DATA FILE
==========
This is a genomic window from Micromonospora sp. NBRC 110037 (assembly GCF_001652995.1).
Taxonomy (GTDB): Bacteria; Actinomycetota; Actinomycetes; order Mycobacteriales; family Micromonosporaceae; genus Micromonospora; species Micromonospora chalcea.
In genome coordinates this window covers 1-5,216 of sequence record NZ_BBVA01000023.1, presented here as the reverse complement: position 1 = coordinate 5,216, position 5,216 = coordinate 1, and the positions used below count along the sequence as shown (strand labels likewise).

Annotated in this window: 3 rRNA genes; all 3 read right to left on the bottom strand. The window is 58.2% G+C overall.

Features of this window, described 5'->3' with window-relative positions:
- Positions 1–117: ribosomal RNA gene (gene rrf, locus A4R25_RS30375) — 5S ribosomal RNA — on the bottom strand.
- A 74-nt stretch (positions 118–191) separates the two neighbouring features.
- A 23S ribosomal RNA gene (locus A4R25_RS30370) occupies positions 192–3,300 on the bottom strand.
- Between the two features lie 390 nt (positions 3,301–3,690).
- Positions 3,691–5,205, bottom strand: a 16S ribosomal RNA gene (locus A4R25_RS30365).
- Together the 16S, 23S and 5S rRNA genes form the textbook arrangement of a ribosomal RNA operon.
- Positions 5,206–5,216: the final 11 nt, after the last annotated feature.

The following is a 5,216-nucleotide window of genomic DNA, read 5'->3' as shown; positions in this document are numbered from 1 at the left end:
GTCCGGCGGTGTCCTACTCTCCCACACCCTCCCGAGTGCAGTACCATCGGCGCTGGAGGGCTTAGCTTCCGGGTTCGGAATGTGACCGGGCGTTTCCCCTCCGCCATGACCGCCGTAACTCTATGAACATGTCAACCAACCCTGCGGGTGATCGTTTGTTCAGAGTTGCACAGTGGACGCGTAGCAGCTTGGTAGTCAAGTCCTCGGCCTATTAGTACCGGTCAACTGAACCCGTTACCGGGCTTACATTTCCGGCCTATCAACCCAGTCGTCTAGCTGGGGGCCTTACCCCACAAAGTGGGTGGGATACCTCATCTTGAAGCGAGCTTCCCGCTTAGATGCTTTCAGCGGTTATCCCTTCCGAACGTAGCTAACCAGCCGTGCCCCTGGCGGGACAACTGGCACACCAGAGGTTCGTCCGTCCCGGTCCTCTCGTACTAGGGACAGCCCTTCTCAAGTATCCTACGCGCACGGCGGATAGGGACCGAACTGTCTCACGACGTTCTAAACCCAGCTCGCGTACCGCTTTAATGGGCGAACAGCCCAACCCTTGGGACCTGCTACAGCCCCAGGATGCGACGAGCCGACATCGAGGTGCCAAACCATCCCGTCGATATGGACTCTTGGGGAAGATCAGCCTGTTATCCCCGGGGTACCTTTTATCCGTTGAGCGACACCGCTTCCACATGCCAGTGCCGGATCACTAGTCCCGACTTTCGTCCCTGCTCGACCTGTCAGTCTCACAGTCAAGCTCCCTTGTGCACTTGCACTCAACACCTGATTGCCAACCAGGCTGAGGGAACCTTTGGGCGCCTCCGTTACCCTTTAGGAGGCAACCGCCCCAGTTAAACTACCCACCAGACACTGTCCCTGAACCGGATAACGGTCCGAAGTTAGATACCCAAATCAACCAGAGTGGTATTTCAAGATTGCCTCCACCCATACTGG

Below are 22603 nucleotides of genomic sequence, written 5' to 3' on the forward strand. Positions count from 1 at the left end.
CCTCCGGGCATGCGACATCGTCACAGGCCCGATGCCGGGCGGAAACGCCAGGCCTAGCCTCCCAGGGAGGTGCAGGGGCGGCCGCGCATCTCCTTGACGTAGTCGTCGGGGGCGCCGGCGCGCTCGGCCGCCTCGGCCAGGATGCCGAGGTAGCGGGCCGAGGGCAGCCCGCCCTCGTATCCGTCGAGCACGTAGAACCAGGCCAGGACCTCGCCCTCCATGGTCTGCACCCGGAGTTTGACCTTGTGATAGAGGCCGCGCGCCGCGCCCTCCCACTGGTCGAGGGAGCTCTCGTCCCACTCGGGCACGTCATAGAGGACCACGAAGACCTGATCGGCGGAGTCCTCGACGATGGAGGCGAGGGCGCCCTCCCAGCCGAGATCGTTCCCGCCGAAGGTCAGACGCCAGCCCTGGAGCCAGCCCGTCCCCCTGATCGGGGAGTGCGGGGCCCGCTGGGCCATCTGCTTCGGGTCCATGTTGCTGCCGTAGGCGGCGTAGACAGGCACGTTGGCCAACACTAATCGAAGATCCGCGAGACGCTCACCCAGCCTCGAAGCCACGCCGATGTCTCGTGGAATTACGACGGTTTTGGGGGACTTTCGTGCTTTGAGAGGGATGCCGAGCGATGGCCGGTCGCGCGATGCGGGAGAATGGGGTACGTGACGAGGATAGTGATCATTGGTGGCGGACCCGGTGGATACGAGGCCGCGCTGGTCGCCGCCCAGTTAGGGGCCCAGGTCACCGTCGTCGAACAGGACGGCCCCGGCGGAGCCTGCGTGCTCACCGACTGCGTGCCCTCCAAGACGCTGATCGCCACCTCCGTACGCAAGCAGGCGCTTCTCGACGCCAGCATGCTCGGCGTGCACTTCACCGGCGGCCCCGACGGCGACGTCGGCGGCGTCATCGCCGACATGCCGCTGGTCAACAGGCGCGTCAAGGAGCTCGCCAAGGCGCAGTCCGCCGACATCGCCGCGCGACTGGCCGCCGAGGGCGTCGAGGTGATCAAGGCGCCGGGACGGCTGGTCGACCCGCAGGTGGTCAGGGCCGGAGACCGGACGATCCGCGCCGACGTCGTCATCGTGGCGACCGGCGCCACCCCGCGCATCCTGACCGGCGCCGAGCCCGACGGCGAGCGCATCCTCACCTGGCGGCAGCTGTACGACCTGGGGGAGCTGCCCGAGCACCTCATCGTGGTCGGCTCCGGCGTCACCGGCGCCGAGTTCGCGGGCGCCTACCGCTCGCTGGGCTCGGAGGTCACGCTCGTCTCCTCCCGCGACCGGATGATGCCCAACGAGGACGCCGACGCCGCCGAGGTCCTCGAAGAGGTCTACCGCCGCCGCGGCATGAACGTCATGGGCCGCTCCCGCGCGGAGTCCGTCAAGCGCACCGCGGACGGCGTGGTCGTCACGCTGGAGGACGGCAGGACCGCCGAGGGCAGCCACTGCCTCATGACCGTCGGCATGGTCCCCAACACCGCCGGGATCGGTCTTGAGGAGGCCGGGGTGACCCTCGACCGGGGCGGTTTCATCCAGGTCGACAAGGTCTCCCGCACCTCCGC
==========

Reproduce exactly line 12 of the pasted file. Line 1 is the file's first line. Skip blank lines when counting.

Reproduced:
- Positions 5,206–5,216: the final 11 nt, after the last annotated feature.